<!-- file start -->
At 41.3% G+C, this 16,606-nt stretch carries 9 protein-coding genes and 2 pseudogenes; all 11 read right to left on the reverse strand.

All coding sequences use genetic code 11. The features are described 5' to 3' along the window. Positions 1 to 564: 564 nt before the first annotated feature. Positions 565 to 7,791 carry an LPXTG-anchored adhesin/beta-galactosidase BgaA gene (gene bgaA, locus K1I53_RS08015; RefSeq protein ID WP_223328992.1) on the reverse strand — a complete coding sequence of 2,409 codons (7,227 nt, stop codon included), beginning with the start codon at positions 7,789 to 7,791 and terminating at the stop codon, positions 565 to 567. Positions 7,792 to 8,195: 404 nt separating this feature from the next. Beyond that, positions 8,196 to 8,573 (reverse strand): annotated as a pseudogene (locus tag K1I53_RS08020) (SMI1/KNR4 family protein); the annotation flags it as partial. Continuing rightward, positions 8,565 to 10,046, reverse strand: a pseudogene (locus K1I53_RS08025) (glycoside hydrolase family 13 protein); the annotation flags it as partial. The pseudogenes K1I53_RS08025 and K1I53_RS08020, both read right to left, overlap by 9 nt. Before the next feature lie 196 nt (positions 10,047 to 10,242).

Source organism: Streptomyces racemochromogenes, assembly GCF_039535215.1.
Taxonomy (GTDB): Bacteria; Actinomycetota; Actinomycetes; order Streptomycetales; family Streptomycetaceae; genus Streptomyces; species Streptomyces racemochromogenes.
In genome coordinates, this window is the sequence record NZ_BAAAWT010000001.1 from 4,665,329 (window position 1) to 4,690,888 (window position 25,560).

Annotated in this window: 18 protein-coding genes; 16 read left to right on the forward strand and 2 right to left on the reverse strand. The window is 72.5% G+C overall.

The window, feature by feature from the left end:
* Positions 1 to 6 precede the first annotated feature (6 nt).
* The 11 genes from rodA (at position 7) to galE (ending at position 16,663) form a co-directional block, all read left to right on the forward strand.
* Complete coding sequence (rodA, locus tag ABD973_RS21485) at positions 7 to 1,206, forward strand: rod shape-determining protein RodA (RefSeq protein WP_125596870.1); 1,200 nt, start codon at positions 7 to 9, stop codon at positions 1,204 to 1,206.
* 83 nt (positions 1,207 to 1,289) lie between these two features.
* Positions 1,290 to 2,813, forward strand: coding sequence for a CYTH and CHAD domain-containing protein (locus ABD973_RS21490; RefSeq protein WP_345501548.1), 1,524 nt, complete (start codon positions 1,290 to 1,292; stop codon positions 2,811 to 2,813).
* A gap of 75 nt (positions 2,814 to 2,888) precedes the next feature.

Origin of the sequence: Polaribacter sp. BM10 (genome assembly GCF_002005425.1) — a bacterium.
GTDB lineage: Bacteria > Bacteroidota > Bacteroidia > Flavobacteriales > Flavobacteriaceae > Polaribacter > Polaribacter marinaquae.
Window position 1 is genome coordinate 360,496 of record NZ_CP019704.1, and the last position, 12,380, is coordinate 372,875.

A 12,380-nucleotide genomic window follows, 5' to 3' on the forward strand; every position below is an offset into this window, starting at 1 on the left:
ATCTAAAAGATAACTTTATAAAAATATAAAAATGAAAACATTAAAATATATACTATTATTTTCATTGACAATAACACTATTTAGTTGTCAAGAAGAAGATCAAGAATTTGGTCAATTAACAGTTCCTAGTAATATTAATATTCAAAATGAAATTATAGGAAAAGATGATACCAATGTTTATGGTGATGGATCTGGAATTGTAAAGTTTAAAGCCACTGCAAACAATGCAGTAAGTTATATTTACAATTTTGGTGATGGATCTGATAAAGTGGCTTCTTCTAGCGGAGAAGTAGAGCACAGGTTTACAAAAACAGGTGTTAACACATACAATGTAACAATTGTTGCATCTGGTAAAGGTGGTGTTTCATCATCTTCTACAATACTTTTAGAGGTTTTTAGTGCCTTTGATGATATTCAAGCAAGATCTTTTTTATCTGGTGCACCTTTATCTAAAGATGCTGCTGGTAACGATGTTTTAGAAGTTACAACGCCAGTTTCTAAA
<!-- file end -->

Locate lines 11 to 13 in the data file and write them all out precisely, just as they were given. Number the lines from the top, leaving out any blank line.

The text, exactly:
* 83 nt (positions 1,207 to 1,289) lie between these two features.
* Positions 1,290 to 2,813, forward strand: coding sequence for a CYTH and CHAD domain-containing protein (locus ABD973_RS21490; RefSeq protein WP_345501548.1), 1,524 nt, complete (start codon positions 1,290 to 1,292; stop codon positions 2,811 to 2,813).
* A gap of 75 nt (positions 2,814 to 2,888) precedes the next feature.